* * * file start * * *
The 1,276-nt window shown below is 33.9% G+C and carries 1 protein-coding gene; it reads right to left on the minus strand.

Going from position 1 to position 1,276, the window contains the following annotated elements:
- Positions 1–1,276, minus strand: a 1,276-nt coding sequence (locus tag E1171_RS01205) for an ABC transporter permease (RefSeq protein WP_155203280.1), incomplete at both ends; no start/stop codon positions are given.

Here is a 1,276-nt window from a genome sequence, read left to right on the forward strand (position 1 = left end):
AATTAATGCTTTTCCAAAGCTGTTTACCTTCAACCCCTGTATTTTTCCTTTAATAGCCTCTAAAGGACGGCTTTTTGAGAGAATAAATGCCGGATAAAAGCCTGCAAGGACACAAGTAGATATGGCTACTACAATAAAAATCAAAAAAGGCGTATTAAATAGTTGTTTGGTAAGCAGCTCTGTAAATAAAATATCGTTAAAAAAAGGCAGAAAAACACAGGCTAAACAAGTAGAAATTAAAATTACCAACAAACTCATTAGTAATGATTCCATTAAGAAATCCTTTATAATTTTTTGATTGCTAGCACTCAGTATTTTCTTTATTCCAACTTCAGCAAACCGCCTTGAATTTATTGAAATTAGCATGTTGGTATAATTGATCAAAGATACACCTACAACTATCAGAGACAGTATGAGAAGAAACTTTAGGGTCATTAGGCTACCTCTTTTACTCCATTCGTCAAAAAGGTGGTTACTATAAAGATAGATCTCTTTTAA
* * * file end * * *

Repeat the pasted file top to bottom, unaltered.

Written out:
The 1,276-nt window shown below is 33.9% G+C and carries 1 protein-coding gene; it reads right to left on the minus strand.

Going from position 1 to position 1,276, the window contains the following annotated elements:
- Positions 1–1,276, minus strand: a 1,276-nt coding sequence (locus tag E1171_RS01205) for an ABC transporter permease (RefSeq protein WP_155203280.1), incomplete at both ends; no start/stop codon positions are given.

Here is a 1,276-nt window from a genome sequence, read left to right on the forward strand (position 1 = left end):
AATTAATGCTTTTCCAAAGCTGTTTACCTTCAACCCCTGTATTTTTCCTTTAATAGCCTCTAAAGGACGGCTTTTTGAGAGAATAAATGCCGGATAAAAGCCTGCAAGGACACAAGTAGATATGGCTACTACAATAAAAATCAAAAAAGGCGTATTAAATAGTTGTTTGGTAAGCAGCTCTGTAAATAAAATATCGTTAAAAAAAGGCAGAAAAACACAGGCTAAACAAGTAGAAATTAAAATTACCAACAAACTCATTAGTAATGATTCCATTAAGAAATCCTTTATAATTTTTTGATTGCTAGCACTCAGTATTTTCTTTATTCCAACTTCAGCAAACCGCCTTGAATTTATTGAAATTAGCATGTTGGTATAATTGATCAAAGATACACCTACAACTATCAGAGACAGTATGAGAAGAAACTTTAGGGTCATTAGGCTACCTCTTTTACTCCATTCGTCAAAAAGGTGGTTACTATAAAGATAGATCTCTTTTAA